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my eye. Jacob,” continued Tom to me apart, “ do look how the old gentleman is funking Mary, and casting sheep's eyes at her through the smoke.”

He appears as if he were inclined to board her in the smoke,” replied I.

“Yes, and she to make no fight of it, but surrender immediately,” said Tom.

“Don't you believe it, Tom; I know her better; she wants to laugh at him ; nothing more; she winked her eye at me just now, but I would not laugh, as I do not choose that the old gentleman should be trifled with. I will tax her severely to-morrow.”

During all this time old Tom and Stapleton smoked in silence; the Domine made use of his eyes in dumb parlance to Mary, who answered him with her own bright glances, and Tom and I began to find it rather dull; when at last old Tom's pipe was exhausted, and he laid it down.

There, I'll smoke no more-the worst of a pipe is, that one can't smoke and talk at the same time. Mary, my girl, take your eyes off the Domine's nose, and hand me that bottle of stuff. What, glass to mix it in! that's more genteel than we are on board, Tom.” Tom filled a rummer of

grog,

took half off at a huge sip, and put it down on the table. “Will you

do as we do sir ?” said he, addressing the Domine.

Nay, friend Dux, nay-prythee persuade me not-avaunt !” and the Domine, with an appearance of horror, turned away from the bottle handed towards him by old Tom.

“Not drink any thing ?” said Mary to the Domine, looking at him with surprise ; “ but indeed you must, or I shall think you despise us, and do not think us fit to be in your com

pany."

66

Nay, maiden, intreat me not. Ask any thing of me but this,” replied the Domine.

“ Ask any thing but this—that's just the way people have of refusing,” replied Mary; “ were I to ask any thing else, it would be the same answer—ask any thing but this.' Now if you

will not drink to please me, I shall quarrel with you. You shall drink a glass, and I'll mix it for you." The Domine shook his head. Mary made a glass of grog, and then put it to her lips. “Now if you refuse to drink it, after I have tasted it, I'll never speak to you again.” So saying, she handed the glass to the Do

mine.

“Verily, maiden, I must needs refuse, for I did make a mental vow.”

" What yow was that ? was it sworn on the

Bible ?"

“ Nay, not on the sacred book, but in my thoughts, most solemnly."

“O! I make those vows every day, and never keep one of them; so that won't do. Now, observe, I give you one more chance. I shall drink a little more, and if you do not immediately put your lips to the same part of the tumbler, I'll never drink to you again.” Mary put the tumbler again to her lips, drank a little, with her eyes fixed upon the Domine, who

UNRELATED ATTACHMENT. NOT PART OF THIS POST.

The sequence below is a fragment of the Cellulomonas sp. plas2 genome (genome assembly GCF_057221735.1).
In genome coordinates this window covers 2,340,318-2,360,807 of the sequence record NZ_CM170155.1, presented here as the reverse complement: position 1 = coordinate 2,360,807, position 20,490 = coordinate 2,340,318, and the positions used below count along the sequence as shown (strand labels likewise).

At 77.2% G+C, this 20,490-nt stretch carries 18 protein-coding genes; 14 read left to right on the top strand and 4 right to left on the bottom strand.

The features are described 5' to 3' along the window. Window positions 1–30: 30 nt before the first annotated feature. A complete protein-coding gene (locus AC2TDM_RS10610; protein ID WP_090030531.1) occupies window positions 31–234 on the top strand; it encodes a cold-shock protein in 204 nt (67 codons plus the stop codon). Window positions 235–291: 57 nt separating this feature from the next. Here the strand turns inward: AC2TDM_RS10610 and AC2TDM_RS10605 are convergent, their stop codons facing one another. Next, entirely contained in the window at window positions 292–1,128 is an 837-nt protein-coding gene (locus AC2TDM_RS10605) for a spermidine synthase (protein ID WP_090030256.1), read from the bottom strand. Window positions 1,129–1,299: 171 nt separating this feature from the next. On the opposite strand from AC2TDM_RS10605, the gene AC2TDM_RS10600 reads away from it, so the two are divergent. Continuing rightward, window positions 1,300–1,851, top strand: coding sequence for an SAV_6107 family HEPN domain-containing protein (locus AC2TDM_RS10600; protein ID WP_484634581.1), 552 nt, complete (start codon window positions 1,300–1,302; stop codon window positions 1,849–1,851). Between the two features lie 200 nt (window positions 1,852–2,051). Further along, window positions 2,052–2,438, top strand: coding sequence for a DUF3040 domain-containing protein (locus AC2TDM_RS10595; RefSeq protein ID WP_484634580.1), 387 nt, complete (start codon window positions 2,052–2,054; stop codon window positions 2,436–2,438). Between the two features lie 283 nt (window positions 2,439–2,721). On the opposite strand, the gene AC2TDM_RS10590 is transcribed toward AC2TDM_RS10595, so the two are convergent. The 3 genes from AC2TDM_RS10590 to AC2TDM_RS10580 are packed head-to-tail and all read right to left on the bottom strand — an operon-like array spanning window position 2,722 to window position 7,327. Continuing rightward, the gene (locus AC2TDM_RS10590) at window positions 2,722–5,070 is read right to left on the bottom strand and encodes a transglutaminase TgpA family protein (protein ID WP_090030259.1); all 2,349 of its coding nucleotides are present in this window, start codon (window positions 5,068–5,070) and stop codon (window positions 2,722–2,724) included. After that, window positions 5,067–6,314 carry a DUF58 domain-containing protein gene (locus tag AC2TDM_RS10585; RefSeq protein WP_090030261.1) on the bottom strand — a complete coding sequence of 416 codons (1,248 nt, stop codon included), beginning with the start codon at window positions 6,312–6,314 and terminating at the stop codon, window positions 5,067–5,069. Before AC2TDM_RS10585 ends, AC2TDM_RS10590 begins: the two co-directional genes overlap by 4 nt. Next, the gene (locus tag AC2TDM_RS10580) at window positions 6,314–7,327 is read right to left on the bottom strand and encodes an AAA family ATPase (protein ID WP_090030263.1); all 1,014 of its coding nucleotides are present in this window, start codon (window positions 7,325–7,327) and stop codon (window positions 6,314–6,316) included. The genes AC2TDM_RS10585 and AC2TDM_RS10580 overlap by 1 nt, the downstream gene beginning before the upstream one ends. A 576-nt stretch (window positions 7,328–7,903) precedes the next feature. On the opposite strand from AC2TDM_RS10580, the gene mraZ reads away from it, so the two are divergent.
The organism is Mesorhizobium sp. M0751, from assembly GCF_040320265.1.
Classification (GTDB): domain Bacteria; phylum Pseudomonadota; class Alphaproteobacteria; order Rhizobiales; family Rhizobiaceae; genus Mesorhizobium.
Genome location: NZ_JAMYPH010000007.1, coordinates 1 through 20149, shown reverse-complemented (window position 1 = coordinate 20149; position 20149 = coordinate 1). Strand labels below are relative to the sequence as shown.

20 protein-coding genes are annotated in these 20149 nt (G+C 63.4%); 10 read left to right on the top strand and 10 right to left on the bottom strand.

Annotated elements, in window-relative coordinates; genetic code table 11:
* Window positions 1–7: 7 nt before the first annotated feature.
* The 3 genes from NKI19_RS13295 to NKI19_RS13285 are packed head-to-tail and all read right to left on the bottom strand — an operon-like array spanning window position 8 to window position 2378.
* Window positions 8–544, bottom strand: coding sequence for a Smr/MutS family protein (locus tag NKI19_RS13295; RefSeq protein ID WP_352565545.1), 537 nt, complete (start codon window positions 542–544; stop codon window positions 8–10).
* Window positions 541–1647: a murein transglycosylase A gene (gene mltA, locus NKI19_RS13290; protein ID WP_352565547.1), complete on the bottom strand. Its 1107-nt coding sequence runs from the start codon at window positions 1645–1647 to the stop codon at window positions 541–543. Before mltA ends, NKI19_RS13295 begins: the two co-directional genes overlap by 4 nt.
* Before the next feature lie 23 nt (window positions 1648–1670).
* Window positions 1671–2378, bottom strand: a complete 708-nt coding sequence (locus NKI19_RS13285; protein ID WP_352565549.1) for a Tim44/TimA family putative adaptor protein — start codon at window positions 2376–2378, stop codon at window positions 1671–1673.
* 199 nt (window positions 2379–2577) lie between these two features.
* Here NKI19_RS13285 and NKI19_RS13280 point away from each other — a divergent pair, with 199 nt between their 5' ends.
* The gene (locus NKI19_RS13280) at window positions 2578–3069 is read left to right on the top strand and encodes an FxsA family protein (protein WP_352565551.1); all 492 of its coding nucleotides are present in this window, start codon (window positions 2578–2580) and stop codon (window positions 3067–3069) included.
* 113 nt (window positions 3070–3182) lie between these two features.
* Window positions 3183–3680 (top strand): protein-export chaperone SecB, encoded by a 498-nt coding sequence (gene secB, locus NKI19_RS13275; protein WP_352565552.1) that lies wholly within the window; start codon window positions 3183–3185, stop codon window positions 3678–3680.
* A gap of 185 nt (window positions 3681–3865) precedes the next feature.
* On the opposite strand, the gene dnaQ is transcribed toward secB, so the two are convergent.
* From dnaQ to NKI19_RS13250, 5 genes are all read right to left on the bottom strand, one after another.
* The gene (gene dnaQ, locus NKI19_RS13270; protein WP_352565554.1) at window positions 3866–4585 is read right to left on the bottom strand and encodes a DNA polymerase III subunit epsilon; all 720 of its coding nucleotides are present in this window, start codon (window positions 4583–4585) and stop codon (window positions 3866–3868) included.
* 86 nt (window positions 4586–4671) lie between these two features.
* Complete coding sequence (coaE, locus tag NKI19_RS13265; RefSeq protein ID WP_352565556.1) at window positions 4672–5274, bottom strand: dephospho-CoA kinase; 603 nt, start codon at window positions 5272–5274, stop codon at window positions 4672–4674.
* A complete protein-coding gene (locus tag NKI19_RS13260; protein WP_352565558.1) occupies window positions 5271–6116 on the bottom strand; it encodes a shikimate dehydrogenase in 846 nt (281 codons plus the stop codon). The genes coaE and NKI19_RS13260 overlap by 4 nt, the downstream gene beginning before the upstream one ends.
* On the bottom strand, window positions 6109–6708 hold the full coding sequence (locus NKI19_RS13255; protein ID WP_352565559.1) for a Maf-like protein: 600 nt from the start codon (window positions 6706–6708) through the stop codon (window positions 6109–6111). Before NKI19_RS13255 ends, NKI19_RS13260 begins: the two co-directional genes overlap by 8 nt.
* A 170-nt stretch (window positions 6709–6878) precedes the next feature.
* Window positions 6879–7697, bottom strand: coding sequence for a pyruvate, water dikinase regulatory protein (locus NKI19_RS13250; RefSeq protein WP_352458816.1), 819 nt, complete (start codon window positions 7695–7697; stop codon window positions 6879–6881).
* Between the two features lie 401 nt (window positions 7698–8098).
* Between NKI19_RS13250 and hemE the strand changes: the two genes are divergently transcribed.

watched her with distended nostrils and muscu

lar agitation of countenance. With her sweetest smile, she handed him the tumbler; the Domine half held out his hand, withdrew it, put it down again, and by degrees took the tumbler. Mary conquered, and I watched the malice of her look as the liquor trickled down the Domine's throat. Tom and I exchanged glances. The Domine put down the tumbler, and then, looking round as a guilty person, coloured up to the eyes; but Mary, who perceived that her victory was but half achieved, put her hand upon

his shoulder, and asked him to let her taste the grog again. I also, to make him feel more at ease, helped myself to a glass. Tom did the same, and old Tom, with more regard to the feelings of the Domine than in his own blunt

ness of character I would have given him credit for, said in a quiet tone, “ The old gentleman is afraid of grog, because he seed me take a drop too much, but that's no reason why grog ar'n't a good thing, and wholesome, in moderation. A glass or two is very well, and better still when sweetened by the lips of a pretty girl ; and even if the Domine does not like it, he's too much of a gentleman not to give up his dislikes to please a lady. More's the merit; for if he did like it, it would be no sacrifice, that's sartain. Don't you think so, my old boozer ?” continued he, addressing Stapleton, who smoked

in silence.

“ Human natur,” replied Stapleton, taking the pipe out of his mouth, and spitting under

the table.

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